Cape Town  - Land grabbing

The history of land grabbing
in South Africa

 Farmlands iin the Swartland

Farmlands in the Swartland area of the Western Cape

Land in South Africa has always been a bone of contention. When the Dutch arrived in the Cape in the 1650's the acquisition of land began. The first people to lose their land at the Cape were the Khoi who used it to graze their animals. With farms being given to families all around the Cape it soon became impossible for the Khoi to reach their normal grazing grounds as they had to cross farms belonging to the Dutch.

Of course there were soon disputes which inevitably the Khoi lost resulting in them having to find new grazing and water for their animals. The Dutch finally entrenched themselves in the Cape and ruled it firstly under the Dutch East India company and then later by the Dutch government employing governors to do the job.

In 1795 the first major land loss occurred when the British invaded the Cape and wrested control of the land from the Dutch. Shortly afterwards the British were forced to hand the Cape back.

  Moorreesburg

Farmlands in the Moorreesburg area of the Western cape

Dutch rule was shortlived as once again in 1806 the British invaded the Cape after landing their troops at Melkbosstrand. The Dutch were defeated in the Battle of Blaauwberg and so started the long stint of British rule at the Cape which later spread to the whole of South Africa. The Boers ( Dutch farmers ) soon became disenchanted with the Cape because of laws promulgated by the British and so began the Groot Trek where the farmers packed up and moved northwards into the interior. These farmers settled in what today is the Free State and the Transvaal (Gauteng) where in the 1860's gold and diamonds were discovered.

As the British would not allow the farmers to possess the diamond and goldfields of the north they attacked them in what later became known as the First Boer war. Using tactics that the British did not understand the Boers defeated them and were granted self rule in the Transvaal region under the watchful eye of the British. This defeat wrankled the British who still had their beady eyes on the gold and diamond fields of the Boer Republics.

In 1899 Cecil John Rhodes and the British could no longer contain their greed and once again attacked the two Boer republics defeating them and annexing them for the Britsh empire. To win the approval of the Boers compensation of three million pounds was paid and a promise of eventual self rule was made. A small price to pay for the richness of the mineral deposits found in these areas.

Of course once under British rule the peoples of these two regions were forced to fall into line with British laws. Not only the Boers but African peoples in the regions were forced to bow to British rule.

Finally in 1910 it was decided that all the provinces in South Africa would be joined together in a union under British rule. The British were now free to rape and pillage the mineral deposits of South Africa. As the upper crust British considered the local black peoples inferior and did not want them in their cities they herded them into reserves away from their cities and towns. The Africans were allowed very few rights.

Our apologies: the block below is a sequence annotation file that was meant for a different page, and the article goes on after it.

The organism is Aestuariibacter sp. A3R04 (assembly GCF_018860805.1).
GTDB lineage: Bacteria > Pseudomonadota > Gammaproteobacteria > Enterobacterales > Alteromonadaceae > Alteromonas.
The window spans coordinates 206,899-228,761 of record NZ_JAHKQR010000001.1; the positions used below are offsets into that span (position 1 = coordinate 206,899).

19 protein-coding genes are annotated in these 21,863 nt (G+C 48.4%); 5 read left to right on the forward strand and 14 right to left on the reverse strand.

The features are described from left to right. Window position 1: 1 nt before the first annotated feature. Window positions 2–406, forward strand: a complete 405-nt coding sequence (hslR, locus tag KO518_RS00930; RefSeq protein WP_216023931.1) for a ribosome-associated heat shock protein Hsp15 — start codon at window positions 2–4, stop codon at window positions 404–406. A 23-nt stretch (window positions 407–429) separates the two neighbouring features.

In 1913 the British Government of the day dropped a further bombshell when it introduced The Native Land Act whereby it barred African peoples from purchasing land anywhere other than in the declared African reserves and also restricted their rights to live on white owned farms.

In 1923 a further Act was passed where influx controls of African peoples to cities was controlled and segregation of residential areas was enforced. The first steps towards full apartheid had been made. Over the years further laws were passed which further restricted the movements and land ownership by African peoples. Where there were clusters of African people living in the centre of white owned land they were simply removed and placed in reserves whether they wanted to go or not. Land grabbing by the then SA government had become an art.

In the early 1990's it started to become obvious that the condtions under which Black South Africans lived could no longer continue. The Nationalist government finally had to admit that changes had to be made and in 1994 an election took place that made world headlines. South Africa elected its first Black government who had the unenviable task of undoing the wrongs of the past. One of the issues faced by the new government was restitution of land to its former owners.

A claims procedure was set in place when 1994 Restitution of Land Rights Act was passed. Since then millions of hectares of land have been returned. It's a sad fact however, that since the process of restitution has begun that 75% of agricultural productive land returned to beneficiaries of claims has been allowed to fall into disuse by the new owners.

As further land claims are settled in the future even more farms are going to be returned and even more agricultural land is going to be allowed to fall into disuse. If this trend continues South Africa could soon be facing an agricultural meltdown such as has been experienced in Zimbabwe.

Can we as South Africans allow this to happen?


Contact Details
Email :  Geoff Fairman    
6 Bothma Street, Monte Vista 7460 South Africa
2015 Turtle SA - All Rights Reserved - Cape Town - Land grabbing
Page updated 1.6.2015









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